One could say that it’s taken the last thirty years to gain a type of access to a sovereign nation that I’ve been privileged and honored to obtain. I say it’s taken that long for me to prove myself to a people that don’t take lightly to disrespect, and recall vivid memories of a time that people with my colored skin acted in unfathomable ways - and access is limited.
Taking into consideration the land on which you stand while you’re taking photographs throughout the United States is something that shouldn’t be neglected. Whether you realize it or not, the ground you may be posing your subjects on could have an entirely different meaning to those who have lived and died there. Even today, having a camera pointed in the wrong direction in a culturally significant area could be a sign of disrespect, and many Native American Tribes have specific beliefs about capturing images of people and places that must be recognized first.
There are over 560 federally recognized Native American Tribes within the United States, and many others that are not recognized by the United States Government. Taking the time to research the ground you plan on scouting for your next photo shoot may be important. In most cases, permission to photograph anything on a Native American Reservation commercially must first be approved by some type of Tribal Council prior to any images being taken.
It has been my experience that most Native American Tribes practice elaborate traditions, all of which are unique to their tribe and location, however I’m yet to come across a tribal member willing to be photographed without an explanation of how I’m planning to use the image. Of course, you could just snap away and get the shot, but if you plan on residing smack-dab in the middle of said Reservation, or working there again in the future, it’s to your benefit (and a sign of respect) to spend a few minutes getting to know the people you’re immortalizing. Doing so, you may find that you're encountered with beautiful stories that enlighten your perspective and help you to understand the types of images they enjoy most.
Where I'm from, traditional Native American games like Shinny are popular amongst youth at cultural events that take place throughout the year. I enjoy photographing these events, and over the years have developed friendships with many of the tribal youth that are incredibly rewarding in return. On top of the personal satisfaction that comes from capturing these moments is the role you'll play in preserving the traditions for future generations. Much like the language of many tribes, many games and art forms are unfortunately disappearing. Photographing these important moments in a tasteful manner helps preserve them so that they can be used to learn from and solidify ways of life that aren't so commonly captured.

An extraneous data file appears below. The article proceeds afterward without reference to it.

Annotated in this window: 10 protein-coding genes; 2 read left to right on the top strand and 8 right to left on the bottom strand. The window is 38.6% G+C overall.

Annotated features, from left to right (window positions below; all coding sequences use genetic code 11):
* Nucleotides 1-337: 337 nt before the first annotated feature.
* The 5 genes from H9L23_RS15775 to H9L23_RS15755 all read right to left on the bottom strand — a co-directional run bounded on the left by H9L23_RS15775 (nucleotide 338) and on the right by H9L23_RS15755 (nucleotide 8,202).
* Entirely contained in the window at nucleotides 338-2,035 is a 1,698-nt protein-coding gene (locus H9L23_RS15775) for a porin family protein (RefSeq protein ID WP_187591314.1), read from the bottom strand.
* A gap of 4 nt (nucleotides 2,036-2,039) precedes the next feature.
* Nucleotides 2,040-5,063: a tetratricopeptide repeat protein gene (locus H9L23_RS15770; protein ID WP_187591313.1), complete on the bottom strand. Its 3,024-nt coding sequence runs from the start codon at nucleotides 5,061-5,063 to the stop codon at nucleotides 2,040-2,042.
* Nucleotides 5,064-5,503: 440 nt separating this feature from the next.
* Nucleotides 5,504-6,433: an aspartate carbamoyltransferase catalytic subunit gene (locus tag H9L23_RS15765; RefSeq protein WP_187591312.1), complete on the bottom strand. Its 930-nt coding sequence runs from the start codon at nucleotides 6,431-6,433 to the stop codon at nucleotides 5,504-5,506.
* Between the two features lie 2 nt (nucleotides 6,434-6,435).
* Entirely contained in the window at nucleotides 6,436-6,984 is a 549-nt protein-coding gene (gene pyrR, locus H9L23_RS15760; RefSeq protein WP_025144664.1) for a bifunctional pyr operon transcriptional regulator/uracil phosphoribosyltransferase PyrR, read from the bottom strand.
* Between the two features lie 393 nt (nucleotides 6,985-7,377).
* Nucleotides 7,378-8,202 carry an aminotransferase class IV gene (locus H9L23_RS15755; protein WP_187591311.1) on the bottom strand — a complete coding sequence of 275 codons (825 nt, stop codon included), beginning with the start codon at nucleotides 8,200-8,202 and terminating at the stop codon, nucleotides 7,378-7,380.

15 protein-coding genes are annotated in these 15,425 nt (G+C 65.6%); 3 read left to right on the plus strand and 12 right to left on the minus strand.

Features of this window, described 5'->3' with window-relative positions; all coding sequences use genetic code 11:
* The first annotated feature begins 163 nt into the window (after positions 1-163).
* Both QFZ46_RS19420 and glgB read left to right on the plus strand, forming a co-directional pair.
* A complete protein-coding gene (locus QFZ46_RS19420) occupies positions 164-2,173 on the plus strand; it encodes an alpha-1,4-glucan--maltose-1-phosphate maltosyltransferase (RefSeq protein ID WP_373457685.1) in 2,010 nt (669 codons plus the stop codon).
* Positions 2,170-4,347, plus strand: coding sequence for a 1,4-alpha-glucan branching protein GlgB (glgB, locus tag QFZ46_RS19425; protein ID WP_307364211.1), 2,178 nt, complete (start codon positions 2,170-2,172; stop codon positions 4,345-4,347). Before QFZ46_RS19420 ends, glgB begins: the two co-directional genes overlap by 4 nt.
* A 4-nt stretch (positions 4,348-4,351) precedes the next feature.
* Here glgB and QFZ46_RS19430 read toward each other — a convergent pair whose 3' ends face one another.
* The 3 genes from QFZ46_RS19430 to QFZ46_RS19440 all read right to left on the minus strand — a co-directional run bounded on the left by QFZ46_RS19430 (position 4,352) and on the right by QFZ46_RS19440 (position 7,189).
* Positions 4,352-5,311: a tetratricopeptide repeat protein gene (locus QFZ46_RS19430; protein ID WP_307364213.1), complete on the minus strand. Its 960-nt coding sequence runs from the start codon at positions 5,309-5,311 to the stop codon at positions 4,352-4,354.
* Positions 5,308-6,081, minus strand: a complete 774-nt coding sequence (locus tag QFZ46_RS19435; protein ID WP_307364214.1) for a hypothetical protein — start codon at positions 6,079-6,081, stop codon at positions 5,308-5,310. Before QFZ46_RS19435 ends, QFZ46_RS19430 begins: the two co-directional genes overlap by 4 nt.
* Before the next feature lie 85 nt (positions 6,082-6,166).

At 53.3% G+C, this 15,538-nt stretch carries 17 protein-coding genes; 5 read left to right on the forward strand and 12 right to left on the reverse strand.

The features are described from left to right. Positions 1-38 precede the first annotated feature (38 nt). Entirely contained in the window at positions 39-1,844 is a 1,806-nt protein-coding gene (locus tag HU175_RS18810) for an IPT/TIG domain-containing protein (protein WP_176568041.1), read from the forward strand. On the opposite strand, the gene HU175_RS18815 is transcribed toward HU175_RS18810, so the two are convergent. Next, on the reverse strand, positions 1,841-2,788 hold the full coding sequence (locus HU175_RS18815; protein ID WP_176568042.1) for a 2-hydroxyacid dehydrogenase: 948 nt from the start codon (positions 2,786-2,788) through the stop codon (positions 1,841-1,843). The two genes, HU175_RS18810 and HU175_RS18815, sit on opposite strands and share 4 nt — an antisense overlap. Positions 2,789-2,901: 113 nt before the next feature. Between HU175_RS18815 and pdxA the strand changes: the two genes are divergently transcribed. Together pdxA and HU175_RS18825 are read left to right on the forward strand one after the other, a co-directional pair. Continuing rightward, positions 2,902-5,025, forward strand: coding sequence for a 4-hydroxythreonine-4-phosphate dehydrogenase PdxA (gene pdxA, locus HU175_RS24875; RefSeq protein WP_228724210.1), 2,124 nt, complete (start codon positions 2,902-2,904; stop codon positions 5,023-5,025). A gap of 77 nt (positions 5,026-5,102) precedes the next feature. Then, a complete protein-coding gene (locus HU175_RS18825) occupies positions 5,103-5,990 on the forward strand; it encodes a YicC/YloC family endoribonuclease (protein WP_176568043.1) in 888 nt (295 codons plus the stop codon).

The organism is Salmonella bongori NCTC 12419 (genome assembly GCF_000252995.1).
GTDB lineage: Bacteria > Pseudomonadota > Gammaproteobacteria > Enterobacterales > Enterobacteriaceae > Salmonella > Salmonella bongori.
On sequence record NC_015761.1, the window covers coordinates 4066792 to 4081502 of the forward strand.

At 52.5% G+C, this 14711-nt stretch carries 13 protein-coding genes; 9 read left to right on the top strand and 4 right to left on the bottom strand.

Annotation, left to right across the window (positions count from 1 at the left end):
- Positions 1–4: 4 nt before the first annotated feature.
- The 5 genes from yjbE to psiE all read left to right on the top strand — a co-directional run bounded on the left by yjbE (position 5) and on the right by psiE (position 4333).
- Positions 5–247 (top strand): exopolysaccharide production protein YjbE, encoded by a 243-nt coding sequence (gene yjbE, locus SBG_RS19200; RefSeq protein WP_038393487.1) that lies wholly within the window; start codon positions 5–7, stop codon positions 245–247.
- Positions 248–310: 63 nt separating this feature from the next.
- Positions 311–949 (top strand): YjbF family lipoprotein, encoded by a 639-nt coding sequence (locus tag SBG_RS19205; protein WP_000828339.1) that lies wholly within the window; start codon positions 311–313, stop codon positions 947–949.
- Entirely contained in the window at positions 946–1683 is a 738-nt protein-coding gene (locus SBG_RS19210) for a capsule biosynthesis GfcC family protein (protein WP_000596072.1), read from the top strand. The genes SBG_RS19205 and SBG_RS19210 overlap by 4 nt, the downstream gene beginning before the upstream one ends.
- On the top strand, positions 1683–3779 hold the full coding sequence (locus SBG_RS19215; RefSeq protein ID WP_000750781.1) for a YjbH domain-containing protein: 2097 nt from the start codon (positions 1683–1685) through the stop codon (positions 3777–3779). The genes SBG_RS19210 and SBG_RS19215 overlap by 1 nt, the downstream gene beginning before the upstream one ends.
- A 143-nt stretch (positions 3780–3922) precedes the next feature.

History hasn't been kind to Native Americans in regards to the way that it's been documented. Fast forward to today, and there are significant events taking place throughout Indian country everyday, such as the fiasco at the Dakota Oil Pipeline, that needs to be documented by professionals. Whether it's simply taking the time to research where you're working, or making a decision to be a part of history by documenting the many opportunities that are presented throughout the US each year, photographing anything on a sovereign nation should be done with respect.
Just Don't Be THAT Guy
I know many of us grew up playing "Cowboys and Indians." Fact is, we're adults now and should understand the condescending undertone associated with the theme. I'm specifically talking to the guy planning the "Indian" shoot with the fake headdress. Just don't do it. It's disrespectful unless you're photographing a legitimate headdress with permission from the maker and the one it was made for, due to reasons far more in depth than this article. It's all too common throughout Native American reservations for non-tribal members to claim some sort of Native American heritage (I anticipate some backlash here) but unless you're an enrolled member of a federally recognized Native American tribe, don't seek any sort of acknowledgement from those who are. Just trust me on this.
I'm not going to suggest that one seek the nearest reservation to begin photographing, however I will say that if you currently already reside on or near one (there's a good chance you may) do what you can to show respect.